Union blames federal govt for Holden fall

The manufacturing workers union has blamed Holden quitting Australia on the federal government.
The manufacturing workers union has blamed Holden quitting Australia on the federal government.

The collapse of the Holden brand in Australia should be blamed on the federal government's lack of industry support, the national manufacturers union says.

General Motors announced on Monday that the brand will be axed by 2021.

The Australian Manufacturing Workers' Union told AAP the demise of the iconic car brand was at the hands of the conservative federal government, saying it has failed to back the industry.

"This is the end point of the Abbott and Hockey government goading Holden to leave in 2013," union representative Donherra Walmsley said on Monday.

"This conservative government ... have consistently refused to support Australian manufacturing and we are seeing the result of that, with over 600 jobs being lost at Holden."

But federal Industry Minister Karen Andrew defended what the government has done for the motoring sector.

"The Australian government in various forms has done a lot to support auto vehicle manufacturing here in Australia," Ms Andrews said.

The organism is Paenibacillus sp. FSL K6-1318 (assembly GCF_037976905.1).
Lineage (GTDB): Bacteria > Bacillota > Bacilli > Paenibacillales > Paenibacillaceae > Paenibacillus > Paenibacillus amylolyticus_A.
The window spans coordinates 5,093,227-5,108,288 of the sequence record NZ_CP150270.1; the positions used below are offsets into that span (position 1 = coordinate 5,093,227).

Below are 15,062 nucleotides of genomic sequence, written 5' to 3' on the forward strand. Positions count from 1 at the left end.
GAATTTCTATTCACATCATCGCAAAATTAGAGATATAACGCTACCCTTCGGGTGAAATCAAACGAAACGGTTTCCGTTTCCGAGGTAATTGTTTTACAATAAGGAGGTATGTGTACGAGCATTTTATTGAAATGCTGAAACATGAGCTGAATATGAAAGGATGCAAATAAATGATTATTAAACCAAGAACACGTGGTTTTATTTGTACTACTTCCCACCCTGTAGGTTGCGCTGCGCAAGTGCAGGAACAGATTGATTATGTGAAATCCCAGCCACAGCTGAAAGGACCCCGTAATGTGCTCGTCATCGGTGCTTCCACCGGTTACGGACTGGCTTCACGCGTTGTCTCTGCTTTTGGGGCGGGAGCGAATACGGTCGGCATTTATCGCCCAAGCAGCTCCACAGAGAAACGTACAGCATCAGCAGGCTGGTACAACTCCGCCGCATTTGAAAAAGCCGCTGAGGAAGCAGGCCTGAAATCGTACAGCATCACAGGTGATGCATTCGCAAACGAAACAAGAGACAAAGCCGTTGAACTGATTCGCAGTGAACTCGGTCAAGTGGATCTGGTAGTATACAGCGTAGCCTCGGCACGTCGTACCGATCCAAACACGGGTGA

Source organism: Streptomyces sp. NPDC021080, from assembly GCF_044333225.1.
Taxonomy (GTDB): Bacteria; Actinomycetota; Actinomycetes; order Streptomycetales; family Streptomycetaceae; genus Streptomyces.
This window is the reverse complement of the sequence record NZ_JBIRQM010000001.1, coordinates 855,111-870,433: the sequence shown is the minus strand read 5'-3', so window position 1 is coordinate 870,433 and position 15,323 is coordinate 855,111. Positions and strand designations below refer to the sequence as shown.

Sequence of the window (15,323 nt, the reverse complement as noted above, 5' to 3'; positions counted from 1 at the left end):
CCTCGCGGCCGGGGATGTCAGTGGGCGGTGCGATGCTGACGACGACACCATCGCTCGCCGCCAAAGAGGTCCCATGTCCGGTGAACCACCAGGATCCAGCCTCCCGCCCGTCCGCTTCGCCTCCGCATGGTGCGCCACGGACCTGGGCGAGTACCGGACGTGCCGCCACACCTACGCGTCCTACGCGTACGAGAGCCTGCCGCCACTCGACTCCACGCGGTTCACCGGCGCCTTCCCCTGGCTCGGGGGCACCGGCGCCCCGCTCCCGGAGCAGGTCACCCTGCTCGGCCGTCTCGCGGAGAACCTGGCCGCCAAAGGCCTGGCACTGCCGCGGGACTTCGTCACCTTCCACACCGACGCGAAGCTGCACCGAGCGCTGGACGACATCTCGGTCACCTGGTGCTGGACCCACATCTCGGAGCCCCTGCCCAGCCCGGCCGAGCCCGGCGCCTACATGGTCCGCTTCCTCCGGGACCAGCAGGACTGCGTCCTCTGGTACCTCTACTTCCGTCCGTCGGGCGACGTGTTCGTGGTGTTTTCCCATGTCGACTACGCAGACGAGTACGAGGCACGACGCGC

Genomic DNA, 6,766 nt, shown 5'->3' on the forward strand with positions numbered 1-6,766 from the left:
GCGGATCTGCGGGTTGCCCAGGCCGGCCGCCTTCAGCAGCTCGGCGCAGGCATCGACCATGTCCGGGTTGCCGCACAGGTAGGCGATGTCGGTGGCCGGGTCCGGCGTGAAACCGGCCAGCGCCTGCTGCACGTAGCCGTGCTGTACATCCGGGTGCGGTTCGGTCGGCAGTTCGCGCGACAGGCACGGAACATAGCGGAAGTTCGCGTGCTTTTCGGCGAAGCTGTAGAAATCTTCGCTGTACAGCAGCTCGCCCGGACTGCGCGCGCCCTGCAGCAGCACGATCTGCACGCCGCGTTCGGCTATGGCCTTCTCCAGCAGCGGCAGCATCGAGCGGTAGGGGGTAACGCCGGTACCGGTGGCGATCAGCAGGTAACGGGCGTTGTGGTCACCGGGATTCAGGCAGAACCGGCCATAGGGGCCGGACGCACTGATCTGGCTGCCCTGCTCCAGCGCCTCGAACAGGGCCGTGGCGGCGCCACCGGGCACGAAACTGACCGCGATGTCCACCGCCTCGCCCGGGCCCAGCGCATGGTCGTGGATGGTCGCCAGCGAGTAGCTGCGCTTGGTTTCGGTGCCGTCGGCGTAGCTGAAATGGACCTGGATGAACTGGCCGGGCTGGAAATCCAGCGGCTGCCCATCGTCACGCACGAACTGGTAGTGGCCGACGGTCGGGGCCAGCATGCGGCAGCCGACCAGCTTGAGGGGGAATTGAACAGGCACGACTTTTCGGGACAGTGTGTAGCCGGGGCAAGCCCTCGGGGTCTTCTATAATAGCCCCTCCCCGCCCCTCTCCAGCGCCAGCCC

"A lot of money has been given to these car manufacturers to try and support them here - that makes it particularly disappointing that they have made the decision that they have and that effectively Holden is walking away from Australia."

Union organisers will go to Holden's maintenance sites and the proving grounds in Lang Lang to meet with workers and union delegates in the wake of the news.

It is understood the bulk of Holden jobs may be culled in Victoria from the design department and staff at the proving ground, with some maintenance jobs expected to remain to service the existing cars.

This is the final nail in the coffin for the Holden brand after local manufacturing operations shut in 2017.

Australian Associated Press